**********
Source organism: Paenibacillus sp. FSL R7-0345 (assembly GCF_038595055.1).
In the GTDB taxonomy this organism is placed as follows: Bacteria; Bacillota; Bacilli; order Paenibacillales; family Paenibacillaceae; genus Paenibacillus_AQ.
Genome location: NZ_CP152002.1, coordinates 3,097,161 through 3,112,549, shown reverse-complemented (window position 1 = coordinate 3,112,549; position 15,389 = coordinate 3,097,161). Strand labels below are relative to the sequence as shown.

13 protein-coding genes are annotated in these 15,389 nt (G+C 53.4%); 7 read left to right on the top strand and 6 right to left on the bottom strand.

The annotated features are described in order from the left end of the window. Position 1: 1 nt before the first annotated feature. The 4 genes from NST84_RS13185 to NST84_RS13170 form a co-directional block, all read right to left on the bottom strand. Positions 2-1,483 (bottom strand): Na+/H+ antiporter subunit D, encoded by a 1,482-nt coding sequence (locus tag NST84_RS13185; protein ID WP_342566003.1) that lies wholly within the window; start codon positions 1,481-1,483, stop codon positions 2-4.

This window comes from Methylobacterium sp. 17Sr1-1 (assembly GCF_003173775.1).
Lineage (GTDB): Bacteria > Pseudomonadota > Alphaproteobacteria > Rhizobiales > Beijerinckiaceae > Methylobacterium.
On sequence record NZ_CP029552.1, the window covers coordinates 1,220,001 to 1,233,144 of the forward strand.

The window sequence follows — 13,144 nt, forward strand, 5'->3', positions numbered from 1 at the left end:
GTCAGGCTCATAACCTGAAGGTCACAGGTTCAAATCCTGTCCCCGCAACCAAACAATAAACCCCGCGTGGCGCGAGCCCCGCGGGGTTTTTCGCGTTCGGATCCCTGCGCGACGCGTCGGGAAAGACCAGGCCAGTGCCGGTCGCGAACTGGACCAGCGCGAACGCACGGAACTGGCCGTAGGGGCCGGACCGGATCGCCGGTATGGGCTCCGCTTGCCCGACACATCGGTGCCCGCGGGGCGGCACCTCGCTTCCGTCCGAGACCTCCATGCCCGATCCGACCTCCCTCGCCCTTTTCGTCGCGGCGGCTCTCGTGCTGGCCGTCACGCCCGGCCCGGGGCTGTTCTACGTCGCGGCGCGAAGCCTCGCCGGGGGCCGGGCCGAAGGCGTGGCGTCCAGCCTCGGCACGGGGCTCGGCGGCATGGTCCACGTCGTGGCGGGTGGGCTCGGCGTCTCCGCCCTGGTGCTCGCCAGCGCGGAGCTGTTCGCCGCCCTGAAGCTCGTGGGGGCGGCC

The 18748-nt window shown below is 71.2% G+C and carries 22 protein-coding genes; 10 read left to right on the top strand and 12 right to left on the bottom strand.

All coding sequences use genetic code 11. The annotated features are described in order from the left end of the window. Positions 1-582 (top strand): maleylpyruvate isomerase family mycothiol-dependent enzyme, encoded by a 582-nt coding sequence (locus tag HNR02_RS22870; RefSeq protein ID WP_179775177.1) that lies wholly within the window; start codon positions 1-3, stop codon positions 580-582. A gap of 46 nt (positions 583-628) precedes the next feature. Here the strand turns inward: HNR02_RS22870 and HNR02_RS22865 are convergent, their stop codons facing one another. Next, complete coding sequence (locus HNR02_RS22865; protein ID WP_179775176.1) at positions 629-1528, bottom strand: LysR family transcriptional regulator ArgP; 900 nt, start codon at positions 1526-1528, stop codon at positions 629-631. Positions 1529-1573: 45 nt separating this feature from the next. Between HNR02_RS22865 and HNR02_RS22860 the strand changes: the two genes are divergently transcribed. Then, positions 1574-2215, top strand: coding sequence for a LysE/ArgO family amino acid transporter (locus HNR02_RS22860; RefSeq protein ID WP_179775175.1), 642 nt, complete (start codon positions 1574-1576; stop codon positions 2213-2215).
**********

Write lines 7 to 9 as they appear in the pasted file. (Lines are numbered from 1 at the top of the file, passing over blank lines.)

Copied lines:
Lineage (GTDB): Bacteria > Pseudomonadota > Alphaproteobacteria > Rhizobiales > Beijerinckiaceae > Methylobacterium.
On sequence record NZ_CP029552.1, the window covers coordinates 1,220,001 to 1,233,144 of the forward strand.

The window sequence follows — 13,144 nt, forward strand, 5'->3', positions numbered from 1 at the left end: